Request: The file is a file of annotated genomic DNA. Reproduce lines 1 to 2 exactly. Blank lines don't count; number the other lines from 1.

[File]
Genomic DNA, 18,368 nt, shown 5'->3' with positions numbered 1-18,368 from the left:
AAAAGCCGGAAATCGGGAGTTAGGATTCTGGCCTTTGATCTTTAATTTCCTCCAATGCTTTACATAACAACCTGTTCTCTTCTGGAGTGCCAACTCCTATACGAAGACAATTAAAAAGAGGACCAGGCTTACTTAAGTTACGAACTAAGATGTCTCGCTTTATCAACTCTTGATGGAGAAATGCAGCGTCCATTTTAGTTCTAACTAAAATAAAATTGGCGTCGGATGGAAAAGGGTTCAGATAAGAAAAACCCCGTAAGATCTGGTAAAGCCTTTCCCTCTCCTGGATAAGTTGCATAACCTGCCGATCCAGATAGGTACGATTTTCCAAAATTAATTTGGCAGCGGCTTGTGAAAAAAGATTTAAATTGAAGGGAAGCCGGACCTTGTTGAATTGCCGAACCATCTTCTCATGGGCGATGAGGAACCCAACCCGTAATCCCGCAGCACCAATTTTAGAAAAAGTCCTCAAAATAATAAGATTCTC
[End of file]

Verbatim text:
Genomic DNA, 18,368 nt, shown 5'->3' with positions numbered 1-18,368 from the left:
AAAAGCCGGAAATCGGGAGTTAGGATTCTGGCCTTTGATCTTTAATTTCCTCCAATGCTTTACATAACAACCTGTTCTCTTCTGGAGTGCCAACTCCTATACGAAGACAATTAAAAAGAGGACCAGGCTTACTTAAGTTACGAACTAAGATGTCTCGCTTTATCAACTCTTGATGGAGAAATGCAGCGTCCATTTTAGTTCTAACTAAAATAAAATTGGCGTCGGATGGAAAAGGGTTCAGATAAGAAAAACCCCGTAAGATCTGGTAAAGCCTTTCCCTCTCCTGGATAAGTTGCATAACCTGCCGATCCAGATAGGTACGATTTTCCAAAATTAATTTGGCAGCGGCTTGTGAAAAAAGATTTAAATTGAAGGGAAGCCGGACCTTGTTGAATTGCCGAACCATCTTCTCATGGGCGATGAGGAACCCAACCCGTAATCCCGCAGCACCAATTTTAGAAAAAGTCCTCAAAATAATAAGATTCTC